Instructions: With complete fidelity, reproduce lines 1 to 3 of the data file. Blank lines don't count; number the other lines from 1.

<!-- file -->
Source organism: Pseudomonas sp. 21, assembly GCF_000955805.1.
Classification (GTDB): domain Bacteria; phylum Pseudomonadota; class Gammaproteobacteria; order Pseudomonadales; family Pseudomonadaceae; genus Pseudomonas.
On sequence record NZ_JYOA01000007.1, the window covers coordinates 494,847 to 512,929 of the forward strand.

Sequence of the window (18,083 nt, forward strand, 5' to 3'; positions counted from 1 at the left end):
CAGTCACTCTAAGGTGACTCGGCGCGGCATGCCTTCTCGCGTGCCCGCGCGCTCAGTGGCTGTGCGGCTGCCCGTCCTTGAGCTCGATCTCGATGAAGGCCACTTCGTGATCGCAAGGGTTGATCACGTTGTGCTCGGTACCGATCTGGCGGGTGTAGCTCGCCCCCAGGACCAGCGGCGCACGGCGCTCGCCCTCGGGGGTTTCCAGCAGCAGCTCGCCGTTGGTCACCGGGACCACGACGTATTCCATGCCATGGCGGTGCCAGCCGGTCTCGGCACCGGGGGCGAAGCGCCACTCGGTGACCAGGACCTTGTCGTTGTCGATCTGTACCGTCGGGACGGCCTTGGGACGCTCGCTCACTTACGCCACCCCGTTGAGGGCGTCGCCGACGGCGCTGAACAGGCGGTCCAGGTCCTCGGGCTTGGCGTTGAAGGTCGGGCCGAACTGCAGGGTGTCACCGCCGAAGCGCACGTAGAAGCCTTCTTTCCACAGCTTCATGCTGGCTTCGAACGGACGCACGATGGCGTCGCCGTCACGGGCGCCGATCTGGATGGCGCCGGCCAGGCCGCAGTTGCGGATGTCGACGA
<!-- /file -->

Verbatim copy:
Source organism: Pseudomonas sp. 21, assembly GCF_000955805.1.
Classification (GTDB): domain Bacteria; phylum Pseudomonadota; class Gammaproteobacteria; order Pseudomonadales; family Pseudomonadaceae; genus Pseudomonas.
On sequence record NZ_JYOA01000007.1, the window covers coordinates 494,847 to 512,929 of the forward strand.